Tuesday, June 14, 2011

PHOTO GALLERY - Foods of the Gods, Part Two

Continuing with the gallery of photographs from the temples and kitchens of the Afro-Brazilian religion Candomblé that began yesterday at Flavors of Brazil in this post. Many of these photos come from the market of São Joaquim, located near the center of Salvador, the present-day capital of the state of Bahia, and for more than two centuries (1549-1763)the capital of Brazil. Salvador is known for its distinctive music, architecture, cuisine and religion, all of which share deep African roots. Since more than 80% of Salvador's population has Black African ancestry, it's entirely logical that this be so.


(Remember to click the photos to see them full-size.)

Volunteers at the Umbanda center of "Father" Raimundo Troccli make a sacrificial offering of a rooster purchased the previous day at the market for 50 reais (about 25 USD)
At "Father" Raimundo Troccli's Umbanda center volunteers Graciliano Neto, 24, and Ailda Ferreira, 48, prepare basic seasonings.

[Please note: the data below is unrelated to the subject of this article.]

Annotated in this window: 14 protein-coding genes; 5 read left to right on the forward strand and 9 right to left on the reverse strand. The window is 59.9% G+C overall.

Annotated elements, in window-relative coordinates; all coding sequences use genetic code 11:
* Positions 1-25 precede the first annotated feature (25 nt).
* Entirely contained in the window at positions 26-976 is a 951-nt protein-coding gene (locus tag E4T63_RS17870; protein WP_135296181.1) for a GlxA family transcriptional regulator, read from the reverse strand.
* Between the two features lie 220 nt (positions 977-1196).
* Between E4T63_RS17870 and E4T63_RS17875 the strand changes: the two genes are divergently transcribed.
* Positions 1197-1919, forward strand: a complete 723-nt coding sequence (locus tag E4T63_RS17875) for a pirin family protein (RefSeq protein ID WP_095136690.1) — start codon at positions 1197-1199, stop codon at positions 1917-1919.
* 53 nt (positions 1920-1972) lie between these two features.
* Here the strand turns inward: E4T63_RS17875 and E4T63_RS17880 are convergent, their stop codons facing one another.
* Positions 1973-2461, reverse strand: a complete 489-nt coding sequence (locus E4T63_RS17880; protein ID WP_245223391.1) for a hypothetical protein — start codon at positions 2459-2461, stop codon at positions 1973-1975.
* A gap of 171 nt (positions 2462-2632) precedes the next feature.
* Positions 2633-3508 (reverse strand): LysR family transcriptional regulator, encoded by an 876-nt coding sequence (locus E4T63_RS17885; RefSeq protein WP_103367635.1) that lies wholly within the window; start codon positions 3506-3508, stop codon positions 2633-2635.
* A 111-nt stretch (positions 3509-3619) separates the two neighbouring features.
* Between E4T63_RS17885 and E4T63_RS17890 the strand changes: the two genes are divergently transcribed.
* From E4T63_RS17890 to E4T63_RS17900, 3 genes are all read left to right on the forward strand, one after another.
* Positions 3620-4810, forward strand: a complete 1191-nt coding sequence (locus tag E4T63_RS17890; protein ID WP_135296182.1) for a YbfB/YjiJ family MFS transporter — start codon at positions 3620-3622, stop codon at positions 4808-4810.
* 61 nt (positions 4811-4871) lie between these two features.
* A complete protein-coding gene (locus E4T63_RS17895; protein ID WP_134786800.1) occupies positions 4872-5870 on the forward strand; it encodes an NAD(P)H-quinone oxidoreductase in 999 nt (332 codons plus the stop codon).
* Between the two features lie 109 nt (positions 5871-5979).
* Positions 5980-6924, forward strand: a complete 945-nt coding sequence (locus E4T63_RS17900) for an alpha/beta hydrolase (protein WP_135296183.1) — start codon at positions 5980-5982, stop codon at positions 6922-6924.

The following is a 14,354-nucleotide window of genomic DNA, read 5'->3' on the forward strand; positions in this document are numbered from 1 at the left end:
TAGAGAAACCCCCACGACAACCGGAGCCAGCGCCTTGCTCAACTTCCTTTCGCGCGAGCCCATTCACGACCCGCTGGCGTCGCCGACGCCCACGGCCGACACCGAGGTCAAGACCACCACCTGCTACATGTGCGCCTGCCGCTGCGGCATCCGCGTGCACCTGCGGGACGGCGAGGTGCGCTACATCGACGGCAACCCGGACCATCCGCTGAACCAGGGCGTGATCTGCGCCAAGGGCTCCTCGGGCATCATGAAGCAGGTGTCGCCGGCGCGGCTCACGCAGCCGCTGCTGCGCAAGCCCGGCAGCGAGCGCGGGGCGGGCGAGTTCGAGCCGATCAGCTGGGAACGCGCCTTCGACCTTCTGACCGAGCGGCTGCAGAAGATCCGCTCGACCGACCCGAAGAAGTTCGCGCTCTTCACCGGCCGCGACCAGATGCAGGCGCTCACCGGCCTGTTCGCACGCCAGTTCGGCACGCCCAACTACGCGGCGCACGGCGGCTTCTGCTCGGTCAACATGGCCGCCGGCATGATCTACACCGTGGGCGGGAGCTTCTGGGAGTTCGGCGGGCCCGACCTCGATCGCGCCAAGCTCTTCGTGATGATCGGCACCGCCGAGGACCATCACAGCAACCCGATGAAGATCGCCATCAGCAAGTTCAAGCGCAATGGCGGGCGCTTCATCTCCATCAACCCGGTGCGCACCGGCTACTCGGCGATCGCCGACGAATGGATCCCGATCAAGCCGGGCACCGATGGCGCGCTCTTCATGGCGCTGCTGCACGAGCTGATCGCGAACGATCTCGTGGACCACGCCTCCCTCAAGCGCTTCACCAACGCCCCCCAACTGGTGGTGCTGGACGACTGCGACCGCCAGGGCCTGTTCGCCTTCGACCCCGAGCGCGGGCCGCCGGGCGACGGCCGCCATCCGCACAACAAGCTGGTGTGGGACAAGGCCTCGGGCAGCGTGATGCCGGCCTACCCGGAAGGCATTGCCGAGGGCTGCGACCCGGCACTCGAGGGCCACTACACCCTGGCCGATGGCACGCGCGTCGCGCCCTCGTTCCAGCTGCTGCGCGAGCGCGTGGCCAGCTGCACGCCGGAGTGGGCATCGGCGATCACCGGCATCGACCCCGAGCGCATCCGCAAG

Ingredients for foods of the gods can be found at São Joaquim Market, in central Salvador.
"Father" Raimundo Troccli chooses a live rooster for sacrificial offering at the São Joaquim Market.
Bottles of dendê oil at the São Joaquim Market in central Salvador.
Dried shrimps at the São Joaquim Market.
Okra, a ritualistically important food, at the São Joaquim Market in Salvador.
A basket of pomegranates at the São Joaquim Market.
Grating fresh coconuts at the São Joaquim Market.
Black-eyed-peas at the São Joaquim Market in Salvador.
Dried white corn at the São Joaquim Market.

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